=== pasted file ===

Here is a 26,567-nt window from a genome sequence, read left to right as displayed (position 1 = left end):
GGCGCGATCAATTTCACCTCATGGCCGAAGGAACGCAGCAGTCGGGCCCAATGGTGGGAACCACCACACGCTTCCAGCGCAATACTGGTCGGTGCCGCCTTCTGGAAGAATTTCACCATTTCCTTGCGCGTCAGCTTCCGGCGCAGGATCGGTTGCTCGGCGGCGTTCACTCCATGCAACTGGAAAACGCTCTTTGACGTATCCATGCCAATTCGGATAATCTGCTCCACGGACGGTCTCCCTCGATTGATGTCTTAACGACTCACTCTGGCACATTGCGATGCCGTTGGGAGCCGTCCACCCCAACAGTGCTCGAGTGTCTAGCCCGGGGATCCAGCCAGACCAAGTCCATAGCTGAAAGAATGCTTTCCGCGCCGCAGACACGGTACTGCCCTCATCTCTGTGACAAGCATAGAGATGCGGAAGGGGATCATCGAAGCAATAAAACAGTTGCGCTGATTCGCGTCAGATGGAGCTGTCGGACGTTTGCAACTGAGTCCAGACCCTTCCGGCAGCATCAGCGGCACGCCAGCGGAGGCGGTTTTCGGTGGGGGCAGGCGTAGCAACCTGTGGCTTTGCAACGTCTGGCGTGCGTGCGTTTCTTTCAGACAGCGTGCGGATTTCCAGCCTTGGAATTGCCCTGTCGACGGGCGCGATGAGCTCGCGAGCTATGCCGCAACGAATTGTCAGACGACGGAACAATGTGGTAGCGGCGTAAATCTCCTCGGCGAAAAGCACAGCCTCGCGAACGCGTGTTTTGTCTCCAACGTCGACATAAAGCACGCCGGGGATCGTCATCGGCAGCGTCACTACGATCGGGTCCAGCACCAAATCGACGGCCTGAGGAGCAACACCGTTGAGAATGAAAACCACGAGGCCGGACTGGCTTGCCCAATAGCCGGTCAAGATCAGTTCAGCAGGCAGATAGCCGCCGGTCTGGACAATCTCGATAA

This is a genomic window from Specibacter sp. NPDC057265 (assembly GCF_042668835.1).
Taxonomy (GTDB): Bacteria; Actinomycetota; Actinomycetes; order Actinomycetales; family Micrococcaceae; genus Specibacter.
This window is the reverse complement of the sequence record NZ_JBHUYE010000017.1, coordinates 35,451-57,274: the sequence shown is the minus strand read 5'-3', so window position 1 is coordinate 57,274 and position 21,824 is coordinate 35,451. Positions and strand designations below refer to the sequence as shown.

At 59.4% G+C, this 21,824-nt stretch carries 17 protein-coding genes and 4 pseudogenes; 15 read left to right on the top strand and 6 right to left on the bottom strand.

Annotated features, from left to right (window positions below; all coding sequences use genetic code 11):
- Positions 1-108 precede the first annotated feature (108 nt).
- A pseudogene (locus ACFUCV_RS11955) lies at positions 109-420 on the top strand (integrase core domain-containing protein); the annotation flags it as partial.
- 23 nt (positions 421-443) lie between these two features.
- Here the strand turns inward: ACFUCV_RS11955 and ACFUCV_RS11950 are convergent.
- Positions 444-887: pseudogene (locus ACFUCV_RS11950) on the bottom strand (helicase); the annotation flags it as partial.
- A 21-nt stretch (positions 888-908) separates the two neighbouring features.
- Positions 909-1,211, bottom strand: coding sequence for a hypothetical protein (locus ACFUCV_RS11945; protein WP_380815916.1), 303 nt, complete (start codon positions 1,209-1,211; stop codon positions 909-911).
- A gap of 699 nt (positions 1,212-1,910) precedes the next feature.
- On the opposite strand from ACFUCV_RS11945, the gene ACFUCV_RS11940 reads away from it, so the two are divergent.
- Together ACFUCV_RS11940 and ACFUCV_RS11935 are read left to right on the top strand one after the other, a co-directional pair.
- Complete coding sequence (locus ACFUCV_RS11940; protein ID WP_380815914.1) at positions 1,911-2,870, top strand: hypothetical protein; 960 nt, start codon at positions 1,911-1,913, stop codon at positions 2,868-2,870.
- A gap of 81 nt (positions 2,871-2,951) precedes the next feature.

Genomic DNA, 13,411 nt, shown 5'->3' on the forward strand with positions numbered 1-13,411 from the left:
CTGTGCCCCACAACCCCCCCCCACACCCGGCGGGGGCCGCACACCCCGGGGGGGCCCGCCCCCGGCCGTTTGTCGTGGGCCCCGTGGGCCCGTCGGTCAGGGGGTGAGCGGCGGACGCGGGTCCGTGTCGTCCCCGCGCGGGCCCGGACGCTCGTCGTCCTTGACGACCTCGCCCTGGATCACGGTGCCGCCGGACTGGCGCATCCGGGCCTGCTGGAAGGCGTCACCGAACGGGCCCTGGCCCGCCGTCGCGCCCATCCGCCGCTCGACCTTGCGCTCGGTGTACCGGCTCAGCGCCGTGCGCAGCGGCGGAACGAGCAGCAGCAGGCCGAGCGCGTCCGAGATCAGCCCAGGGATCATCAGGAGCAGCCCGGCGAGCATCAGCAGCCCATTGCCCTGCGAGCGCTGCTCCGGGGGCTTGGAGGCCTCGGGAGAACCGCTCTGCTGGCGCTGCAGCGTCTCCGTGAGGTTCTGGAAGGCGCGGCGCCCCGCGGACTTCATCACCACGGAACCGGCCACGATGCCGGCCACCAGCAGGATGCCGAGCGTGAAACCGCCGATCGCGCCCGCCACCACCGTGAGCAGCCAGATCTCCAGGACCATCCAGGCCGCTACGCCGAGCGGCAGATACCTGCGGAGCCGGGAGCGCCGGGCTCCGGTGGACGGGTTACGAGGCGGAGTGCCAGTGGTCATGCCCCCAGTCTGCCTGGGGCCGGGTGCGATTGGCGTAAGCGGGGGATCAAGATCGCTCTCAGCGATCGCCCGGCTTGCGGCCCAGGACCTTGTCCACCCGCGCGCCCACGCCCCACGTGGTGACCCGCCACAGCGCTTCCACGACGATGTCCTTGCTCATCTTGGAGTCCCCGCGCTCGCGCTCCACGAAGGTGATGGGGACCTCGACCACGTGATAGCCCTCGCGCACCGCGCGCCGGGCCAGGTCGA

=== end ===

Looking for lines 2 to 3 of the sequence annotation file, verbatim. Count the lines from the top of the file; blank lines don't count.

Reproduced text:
GGCGCGATCAATTTCACCTCATGGCCGAAGGAACGCAGCAGTCGGGCCCAATGGTGGGAACCACCACACGCTTCCAGCGCAATACTGGTCGGTGCCGCCTTCTGGAAGAATTTCACCATTTCCTTGCGCGTCAGCTTCCGGCGCAGGATCGGTTGCTCGGCGGCGTTCACTCCATGCAACTGGAAAACGCTCTTTGACGTATCCATGCCAATTCGGATAATCTGCTCCACGGACGGTCTCCCTCGATTGATGTCTTAACGACTCACTCTGGCACATTGCGATGCCGTTGGGAGCCGTCCACCCCAACAGTGCTCGAGTGTCTAGCCCGGGGATCCAGCCAGACCAAGTCCATAGCTGAAAGAATGCTTTCCGCGCCGCAGACACGGTACTGCCCTCATCTCTGTGACAAGCATAGAGATGCGGAAGGGGATCATCGAAGCAATAAAACAGTTGCGCTGATTCGCGTCAGATGGAGCTGTCGGACGTTTGCAACTGAGTCCAGACCCTTCCGGCAGCATCAGCGGCACGCCAGCGGAGGCGGTTTTCGGTGGGGGCAGGCGTAGCAACCTGTGGCTTTGCAACGTCTGGCGTGCGTGCGTTTCTTTCAGACAGCGTGCGGATTTCCAGCCTTGGAATTGCCCTGTCGACGGGCGCGATGAGCTCGCGAGCTATGCCGCAACGAATTGTCAGACGACGGAACAATGTGGTAGCGGCGTAAATCTCCTCGGCGAAAAGCACAGCCTCGCGAACGCGTGTTTTGTCTCCAACGTCGACATAAAGCACGCCGGGGATCGTCATCGGCAGCGTCACTACGATCGGGTCCAGCACCAAATCGACGGCCTGAGGAGCAACACCGTTGAGAATGAAAACCACGAGGCCGGACTGGCTTGCCCAATAGCCGGTCAAGATCAGTTCAGCAGGCAGATAGCCGCCGGTCTGGACAATCTCGATAA

This is a genomic window from Specibacter sp. NPDC057265 (assembly GCF_042668835.1).